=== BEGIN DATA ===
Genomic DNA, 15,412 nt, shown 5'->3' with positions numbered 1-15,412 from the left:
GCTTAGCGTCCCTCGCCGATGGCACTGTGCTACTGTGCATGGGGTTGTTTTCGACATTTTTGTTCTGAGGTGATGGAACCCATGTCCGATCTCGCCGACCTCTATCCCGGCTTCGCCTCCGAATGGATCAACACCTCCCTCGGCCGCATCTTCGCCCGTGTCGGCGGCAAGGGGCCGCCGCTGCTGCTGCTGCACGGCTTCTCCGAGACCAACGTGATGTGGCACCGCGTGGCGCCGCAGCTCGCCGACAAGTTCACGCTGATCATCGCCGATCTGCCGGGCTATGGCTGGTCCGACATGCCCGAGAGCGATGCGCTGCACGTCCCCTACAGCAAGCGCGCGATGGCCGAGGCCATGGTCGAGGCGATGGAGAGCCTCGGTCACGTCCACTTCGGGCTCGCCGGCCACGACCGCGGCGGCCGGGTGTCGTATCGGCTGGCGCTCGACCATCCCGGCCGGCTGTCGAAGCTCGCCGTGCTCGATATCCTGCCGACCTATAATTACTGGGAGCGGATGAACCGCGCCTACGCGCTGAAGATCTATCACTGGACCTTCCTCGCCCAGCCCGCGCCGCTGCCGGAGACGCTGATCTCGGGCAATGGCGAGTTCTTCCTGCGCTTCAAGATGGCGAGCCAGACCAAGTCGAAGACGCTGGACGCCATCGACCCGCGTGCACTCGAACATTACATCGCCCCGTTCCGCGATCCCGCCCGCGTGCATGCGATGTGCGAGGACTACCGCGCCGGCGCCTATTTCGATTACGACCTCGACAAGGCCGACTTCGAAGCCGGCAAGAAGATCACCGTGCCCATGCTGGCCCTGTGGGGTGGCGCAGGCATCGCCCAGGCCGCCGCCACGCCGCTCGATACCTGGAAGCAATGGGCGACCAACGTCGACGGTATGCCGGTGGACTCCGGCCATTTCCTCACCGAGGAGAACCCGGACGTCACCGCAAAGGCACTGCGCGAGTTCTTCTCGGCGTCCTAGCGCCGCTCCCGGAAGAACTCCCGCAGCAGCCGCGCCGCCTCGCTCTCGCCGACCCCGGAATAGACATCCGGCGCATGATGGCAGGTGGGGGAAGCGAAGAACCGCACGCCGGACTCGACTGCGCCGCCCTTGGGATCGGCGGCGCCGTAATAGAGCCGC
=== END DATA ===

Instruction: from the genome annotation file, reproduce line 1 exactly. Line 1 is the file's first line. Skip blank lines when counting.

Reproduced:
Genomic DNA, 15,412 nt, shown 5'->3' with positions numbered 1-15,412 from the left: